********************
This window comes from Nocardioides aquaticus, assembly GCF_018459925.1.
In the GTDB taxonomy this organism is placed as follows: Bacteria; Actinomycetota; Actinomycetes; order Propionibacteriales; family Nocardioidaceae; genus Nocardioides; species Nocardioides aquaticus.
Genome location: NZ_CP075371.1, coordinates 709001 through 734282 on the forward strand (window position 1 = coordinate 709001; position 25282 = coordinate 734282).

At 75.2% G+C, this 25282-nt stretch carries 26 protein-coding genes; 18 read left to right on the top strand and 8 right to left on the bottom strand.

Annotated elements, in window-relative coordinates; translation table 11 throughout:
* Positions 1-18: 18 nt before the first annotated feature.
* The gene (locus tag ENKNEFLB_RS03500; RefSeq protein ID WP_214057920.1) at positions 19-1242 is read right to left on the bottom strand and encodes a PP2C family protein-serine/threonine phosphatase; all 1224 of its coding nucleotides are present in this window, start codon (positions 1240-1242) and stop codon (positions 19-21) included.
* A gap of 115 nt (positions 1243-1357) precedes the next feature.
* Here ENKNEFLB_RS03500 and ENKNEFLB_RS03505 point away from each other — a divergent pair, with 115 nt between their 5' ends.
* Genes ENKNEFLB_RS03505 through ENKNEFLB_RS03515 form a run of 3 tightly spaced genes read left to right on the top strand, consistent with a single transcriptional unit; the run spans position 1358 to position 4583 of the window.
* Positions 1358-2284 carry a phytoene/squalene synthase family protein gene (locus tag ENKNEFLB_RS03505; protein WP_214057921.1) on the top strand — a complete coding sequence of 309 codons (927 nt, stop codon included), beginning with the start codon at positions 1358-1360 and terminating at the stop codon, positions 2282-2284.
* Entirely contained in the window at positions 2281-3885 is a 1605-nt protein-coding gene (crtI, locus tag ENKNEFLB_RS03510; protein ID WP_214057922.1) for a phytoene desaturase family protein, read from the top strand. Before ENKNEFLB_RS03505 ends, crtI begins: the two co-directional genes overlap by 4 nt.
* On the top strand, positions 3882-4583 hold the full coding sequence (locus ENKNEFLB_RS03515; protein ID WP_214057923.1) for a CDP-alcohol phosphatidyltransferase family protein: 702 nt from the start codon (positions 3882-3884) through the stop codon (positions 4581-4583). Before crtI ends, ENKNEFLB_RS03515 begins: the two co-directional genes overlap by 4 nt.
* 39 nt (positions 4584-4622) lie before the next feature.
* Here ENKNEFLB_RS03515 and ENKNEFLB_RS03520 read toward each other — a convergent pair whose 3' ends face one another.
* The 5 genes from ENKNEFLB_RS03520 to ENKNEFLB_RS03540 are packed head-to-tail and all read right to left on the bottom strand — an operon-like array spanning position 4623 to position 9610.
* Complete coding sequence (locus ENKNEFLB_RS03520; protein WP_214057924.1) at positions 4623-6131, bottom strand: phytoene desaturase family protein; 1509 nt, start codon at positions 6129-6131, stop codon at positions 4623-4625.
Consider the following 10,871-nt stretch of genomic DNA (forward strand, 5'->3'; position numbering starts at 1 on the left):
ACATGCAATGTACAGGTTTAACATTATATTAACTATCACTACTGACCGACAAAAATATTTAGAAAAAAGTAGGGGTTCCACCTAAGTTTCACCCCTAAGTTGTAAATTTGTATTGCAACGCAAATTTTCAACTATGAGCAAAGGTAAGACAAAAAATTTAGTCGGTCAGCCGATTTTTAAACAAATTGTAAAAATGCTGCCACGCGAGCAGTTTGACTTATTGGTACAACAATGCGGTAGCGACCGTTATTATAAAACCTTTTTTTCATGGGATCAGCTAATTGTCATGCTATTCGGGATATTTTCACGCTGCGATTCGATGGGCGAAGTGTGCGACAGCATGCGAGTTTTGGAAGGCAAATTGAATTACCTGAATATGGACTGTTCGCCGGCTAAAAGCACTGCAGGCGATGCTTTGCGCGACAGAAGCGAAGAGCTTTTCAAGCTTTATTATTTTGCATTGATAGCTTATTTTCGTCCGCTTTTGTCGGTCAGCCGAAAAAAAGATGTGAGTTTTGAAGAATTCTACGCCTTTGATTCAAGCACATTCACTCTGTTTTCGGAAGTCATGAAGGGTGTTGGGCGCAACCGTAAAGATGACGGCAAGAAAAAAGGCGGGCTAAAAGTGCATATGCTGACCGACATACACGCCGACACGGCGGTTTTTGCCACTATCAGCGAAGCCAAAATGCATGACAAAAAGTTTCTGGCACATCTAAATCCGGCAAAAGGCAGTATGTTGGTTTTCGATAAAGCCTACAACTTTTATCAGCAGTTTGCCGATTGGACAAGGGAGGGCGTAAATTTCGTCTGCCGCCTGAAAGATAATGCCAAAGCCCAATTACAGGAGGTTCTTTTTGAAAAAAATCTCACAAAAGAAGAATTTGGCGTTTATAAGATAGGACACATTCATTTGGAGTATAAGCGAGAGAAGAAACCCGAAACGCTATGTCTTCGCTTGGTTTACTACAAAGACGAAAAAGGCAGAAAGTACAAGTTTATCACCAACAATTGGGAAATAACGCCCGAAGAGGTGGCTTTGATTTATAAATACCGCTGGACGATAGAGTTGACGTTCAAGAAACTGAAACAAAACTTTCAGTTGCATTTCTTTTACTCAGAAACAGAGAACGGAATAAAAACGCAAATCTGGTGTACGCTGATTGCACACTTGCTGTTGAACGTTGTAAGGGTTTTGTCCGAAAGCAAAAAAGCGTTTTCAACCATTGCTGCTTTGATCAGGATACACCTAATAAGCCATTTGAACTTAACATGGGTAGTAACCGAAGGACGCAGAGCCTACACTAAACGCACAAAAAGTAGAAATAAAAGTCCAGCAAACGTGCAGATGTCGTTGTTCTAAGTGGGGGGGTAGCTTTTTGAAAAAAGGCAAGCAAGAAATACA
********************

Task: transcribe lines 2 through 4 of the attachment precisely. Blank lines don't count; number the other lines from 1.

In the GTDB taxonomy this organism is placed as follows: Bacteria; Actinomycetota; Actinomycetes; order Propionibacteriales; family Nocardioidaceae; genus Nocardioides; species Nocardioides aquaticus.
Genome location: NZ_CP075371.1, coordinates 709001 through 734282 on the forward strand (window position 1 = coordinate 709001; position 25282 = coordinate 734282).

At 75.2% G+C, this 25282-nt stretch carries 26 protein-coding genes; 18 read left to right on the top strand and 8 right to left on the bottom strand.